Florida Homestead Exemption Explained Easily
Are you confused about Florida property taxes? But more specifically, the homestead exemption in Florida? How it works? The advantages of it? And the deadline to file for it? And, where you can get more information about it? If you have additional questions, today I'm gonna cover all of that, so stay tuned. I am Traci Tam of Florida real estate broker. And this channel is about life and living in the South Florida area and all things real estate so if you haven't done so already make sure that you hit that subscribe button and tap that bell so you don't miss out on our weekly videos. A lot of people are very confused, when they first move to Florida, or when they first buy their first home in Florida, about our homestead exemption. It's a lot different in Florida, than in most other states, and it has a lot more benefits also, than many other states. There are three big advantages, to the homestead exemption in the state of Florida, and today we're going to talk about all three of those and a few other questions that I get asked a lot about the homestead exemption but we're going to start backwards with number three. Number three, is a $50000 Exemption. So, what does that exactly mean? Let's say that you purchased a house for $300000. They're going to tax you probably about 85%, and that's gonna come up with your assessed value. Now it could be lower, and in a lot of cases I do see that assessed value lower but for this example we're gonna use about 85% of that $300000 purchase price and that's gonna give us, an assessed value of $255000. So, we take $50000 for that exemption off, that assessed value of $255000 for that purchase price of $300000 and we end up with $205000 that are assessed for our taxes. And then you go to whether it's your city or your village. For me, I live in an unincorporated Dade. For this example, we're gonna use unincorporated Dade, and we're gonna pull up this chart and you can see right here, that unincorporated Dade, has a millage rate of 17.7054 or 17.7% and if you times that 0.17 by that $205000 taxable amount you will get your taxes for that $300000 home in unincorporated Miami-Dade County and that will equal $3485, for this example. If you bought in a community with CDD fees, you're going to have to add that fee on top of your property taxes. So a lot of people get confused about this but let's be very clear, the CDD fees are included in your property tax bill. CDD stands for Community Development District, and it's a fee that is included on that property tax bill. Not sure what CDD fees are, don't worry I'm going to make an upcoming video about that. And you especially wanna check that out if you're thinking about moving to Florida, or buying in Florida and one of our new construction developments, because most of those do have CDD fees and most of the homes that were built within the last 20 to 30 years, they also will have CDD fees, so just make yourself aware, what they are, what's included in them? What can be included in them? And that they are included as part of your property tax bill in the state of Florida. Number two, is Creditor Exemption. Creditors cannot go after your primary residence in the state of Florida. If you are in a big lawsuit, now for disclosure I'm not an attorney so I would definitely suggest that you seek legal advice. But if you are in a big lawsuit, it is my understanding in the state of Florida, your primary homesteaded property is protected. It's protected from lawsuits, judgment, creditors, and a good example that most people talk about, who took all a lot of their money and bought a large home in the state of Florida when they were going through a big trial and a lot of different lawsuits is O.J. Simpson. And actually Wikipedia, states as an example for our Creditor Exemption in the state of Florida they actually use O.J. Simpson as an example on their site. And the number one biggest advantage to the homestead exemption in the state of Florida is the 3% max, that your assessed value can go up any year every year, as long as it's your homesteaded property. Let's go back to that example that we used that $300000 home with the assessed value of $255, 000 which we said was probably about that 85% which is normally what they're going to assess the value of the home for. That $255000, cannot go up more than 3% each year as long as it's your homesteaded property. This is a huge advantage because sometimes home prices appreciate 8 to 10% especially in Florida and in South Florida, they've appreciated in some areas more than that. In 2018 and 2019 right now we're in 2020, so that 3% cap is a big big advantage, in the state of Florida and most other states don't have that. Be very careful, not to look at the previous owner's taxes and do the tax estimator on your local government site and we're actually gonna go into a couple of sites so I can show you how to use ours in Miami-Dade County. It'd be interested in looking at a tax bill just to see what is included on that tax bill and what you're actually paying for such as fire rescue and streets and schools or whatever else may be on there like we discussed before maybe that CDD fee which is also on that tax bill. So I'm gonna go and show you how to get to a property tax bill in my county because that's where I live in Miami-Dade County. So, let's get started. miamidade.gov and then we are going to scroll down, to right here where it says Property Search and up here where it says ONLINE TOOLS, we're going to click on that. Then we're going to come down here to where it says TRIM Notice and we're going to click on that. Then we're gonna see right here, where it says View Real Estate TRIM Notices and if you don't happen to know the folio number you can look it up here and that's gonna take you to the miamidade.gov Property Search and you can type in the name or the address of the tax bill that you would like to see and on that it's gonna give you the folio number. But for these purposes I already have one, then you click on View TRIM and this will pull up the detailed tax bill and we're going to go to the one where I've actually erased the private information just for privacy purposes. So what's this is going to show you is it's gonna show you what the school taxes is, the percentages, the dollar amount for fire rescue and everything else on the tax bill. It's also going to give you the public hearing dates right here and their phone numbers. This is very important, this bill also there's a CDD tax because maybe you wanna call and ask questions about what is in the CDD fee. So right here this is in the bay one CDD, Community Development District and here's the phone number. So they're assessing $1187.30, you might wanna call that phone number and see what type of bond that they have. How long the bond is going to last for? Is it a 20 year or 30-year bond? When was the bond taken out? And what else is actually included in that CDD fee, such as maintenance fees? Sometimes if you have a real low HOA, on some of the communities that you're thinking about buying in they might have taken some of those maintenance fees and included them in the CDD fee, because remember you're going to be paying for those fees either on the back-end or the front-end but somewhere, so definitely get an idea of what is actually in that fee. A few more questions that I get asked a lot about the homestead exemption are, number one, what's the deadline for filing? The deadline for filing is March 1st. Number two, is what are the qualifications to file? The only qualification to file for a homestead exemption is that you have to have lived in that property as of January 1st of the year that you are filing. The number three, frequently asked questions that I get about the homestead exemption are, what are the documents that are needed to file? So we're going to include this link as a PDF and the description, but the Exemption Application Guidelines, you're going to need one of the following. Proof of January 1st ownership, either a pre-printed application mailed to you by the property appraisers or a recorded warranty deed. You're also going to need one of the following issued prior to January 1st. A valid Florida driver's license or ID card, a Florida vehicle registration, a Florida voters registration, Prior year's IRS return or current W-2 form. Bank statements and checking accounts registered at the property, that you're trying to make your homesteaded property, or proof of payments for utilities at that property. The fourth question I get asked a lot is, do you have to file every single year? And the answer is no, you only have to file once and then if you do move out of the property or the property is rented then you have to notify the property appraiser's office but as long as you're living in the home, you only have to file once for the homestead exemption on it. So hopefully this video answered some questions and confusion that you might have had about Florida's homestead exemption. If you bought a home with us, Top Tier Realty in 2019, you should be getting all of the paperwork that you need to file for your taxes and your homestead exemption in the mail, and will also send you a link with all of the links that I mentioned in this video via email. Just in case you've misplaced your documents to file for your homestead exemption, don't worry because everything will be coming to you in the mail. All of the links and all of the sites that I've mentioned in this video, we're going to leave in the description below. I'm also going to leave a link to my relocation guide just in case you are thinking about moving to South Florida feel free to click on that and download it. Now it might ask you for your name or your email address just to make sure that you're not a bot, don't worry we're not going to spam you. We hate spam just as much as you. As always, thanks for watching #TALKWITHTRACI about life and living in the South Florida area and all things real estate. and we'll see you next week.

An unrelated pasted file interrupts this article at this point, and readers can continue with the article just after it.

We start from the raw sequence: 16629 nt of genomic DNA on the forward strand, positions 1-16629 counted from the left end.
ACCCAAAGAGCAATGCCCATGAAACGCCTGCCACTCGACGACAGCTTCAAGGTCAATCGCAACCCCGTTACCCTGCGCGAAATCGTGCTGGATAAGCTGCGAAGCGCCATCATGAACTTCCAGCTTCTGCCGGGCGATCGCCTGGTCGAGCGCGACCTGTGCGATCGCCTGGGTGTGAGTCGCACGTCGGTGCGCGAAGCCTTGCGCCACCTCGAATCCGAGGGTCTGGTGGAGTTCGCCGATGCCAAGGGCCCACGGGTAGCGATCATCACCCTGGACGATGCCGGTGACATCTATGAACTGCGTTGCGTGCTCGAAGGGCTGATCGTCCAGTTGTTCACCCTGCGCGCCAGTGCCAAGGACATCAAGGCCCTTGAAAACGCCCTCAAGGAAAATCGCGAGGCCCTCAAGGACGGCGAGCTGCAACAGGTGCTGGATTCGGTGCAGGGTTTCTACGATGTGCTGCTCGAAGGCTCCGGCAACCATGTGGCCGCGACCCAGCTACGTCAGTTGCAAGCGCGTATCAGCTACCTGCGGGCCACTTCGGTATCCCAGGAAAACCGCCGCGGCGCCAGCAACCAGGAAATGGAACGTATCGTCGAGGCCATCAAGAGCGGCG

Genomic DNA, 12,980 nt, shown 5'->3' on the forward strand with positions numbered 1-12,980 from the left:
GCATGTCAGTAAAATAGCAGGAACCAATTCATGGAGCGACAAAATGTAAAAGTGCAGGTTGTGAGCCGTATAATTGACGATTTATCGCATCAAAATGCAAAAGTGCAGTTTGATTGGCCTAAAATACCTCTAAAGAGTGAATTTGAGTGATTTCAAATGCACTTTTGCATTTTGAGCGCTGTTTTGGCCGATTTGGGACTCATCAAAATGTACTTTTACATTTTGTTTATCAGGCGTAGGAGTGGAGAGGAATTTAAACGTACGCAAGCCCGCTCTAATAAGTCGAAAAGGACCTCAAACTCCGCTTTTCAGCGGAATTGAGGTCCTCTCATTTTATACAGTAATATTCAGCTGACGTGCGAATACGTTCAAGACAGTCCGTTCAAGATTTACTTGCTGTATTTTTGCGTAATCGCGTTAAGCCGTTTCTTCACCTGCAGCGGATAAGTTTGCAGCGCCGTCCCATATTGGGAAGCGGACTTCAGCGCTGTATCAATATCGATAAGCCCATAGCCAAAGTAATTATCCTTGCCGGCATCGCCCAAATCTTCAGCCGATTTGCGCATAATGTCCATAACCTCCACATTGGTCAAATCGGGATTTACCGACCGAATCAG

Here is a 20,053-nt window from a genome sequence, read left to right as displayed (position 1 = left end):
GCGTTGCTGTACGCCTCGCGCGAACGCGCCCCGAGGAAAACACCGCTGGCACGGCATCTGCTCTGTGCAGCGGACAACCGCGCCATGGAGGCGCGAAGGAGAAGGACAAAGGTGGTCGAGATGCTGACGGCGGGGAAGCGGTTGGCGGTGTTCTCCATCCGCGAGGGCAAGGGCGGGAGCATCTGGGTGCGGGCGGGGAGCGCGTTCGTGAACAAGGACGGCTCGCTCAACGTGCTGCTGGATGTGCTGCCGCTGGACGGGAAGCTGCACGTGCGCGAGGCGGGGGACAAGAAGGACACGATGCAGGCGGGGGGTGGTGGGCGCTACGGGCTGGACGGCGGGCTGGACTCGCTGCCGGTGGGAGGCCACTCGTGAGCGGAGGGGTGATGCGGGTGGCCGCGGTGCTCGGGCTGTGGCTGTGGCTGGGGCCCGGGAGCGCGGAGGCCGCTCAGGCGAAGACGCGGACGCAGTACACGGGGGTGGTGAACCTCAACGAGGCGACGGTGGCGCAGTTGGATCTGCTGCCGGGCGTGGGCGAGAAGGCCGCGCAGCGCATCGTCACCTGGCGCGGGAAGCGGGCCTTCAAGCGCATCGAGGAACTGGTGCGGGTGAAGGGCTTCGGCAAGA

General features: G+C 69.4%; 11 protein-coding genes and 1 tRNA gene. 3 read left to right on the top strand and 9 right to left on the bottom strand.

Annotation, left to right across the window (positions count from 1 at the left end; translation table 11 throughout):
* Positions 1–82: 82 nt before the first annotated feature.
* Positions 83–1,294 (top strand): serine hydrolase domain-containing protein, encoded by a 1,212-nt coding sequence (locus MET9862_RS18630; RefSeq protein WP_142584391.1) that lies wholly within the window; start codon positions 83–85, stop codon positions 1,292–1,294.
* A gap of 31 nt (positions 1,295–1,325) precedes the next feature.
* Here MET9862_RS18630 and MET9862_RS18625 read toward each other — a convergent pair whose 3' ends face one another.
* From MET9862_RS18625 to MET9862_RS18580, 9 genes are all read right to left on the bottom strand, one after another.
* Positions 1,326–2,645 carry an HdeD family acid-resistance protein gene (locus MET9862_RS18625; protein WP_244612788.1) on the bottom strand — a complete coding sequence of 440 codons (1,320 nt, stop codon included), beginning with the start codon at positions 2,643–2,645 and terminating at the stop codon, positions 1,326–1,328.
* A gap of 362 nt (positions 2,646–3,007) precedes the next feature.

Links below for Filing Your Homestead Exemption in Miami Dade County, Florida:
File On-Line- On Line Application:
Exemption Application Guidelines:
Top Tier Realty Resource Guides: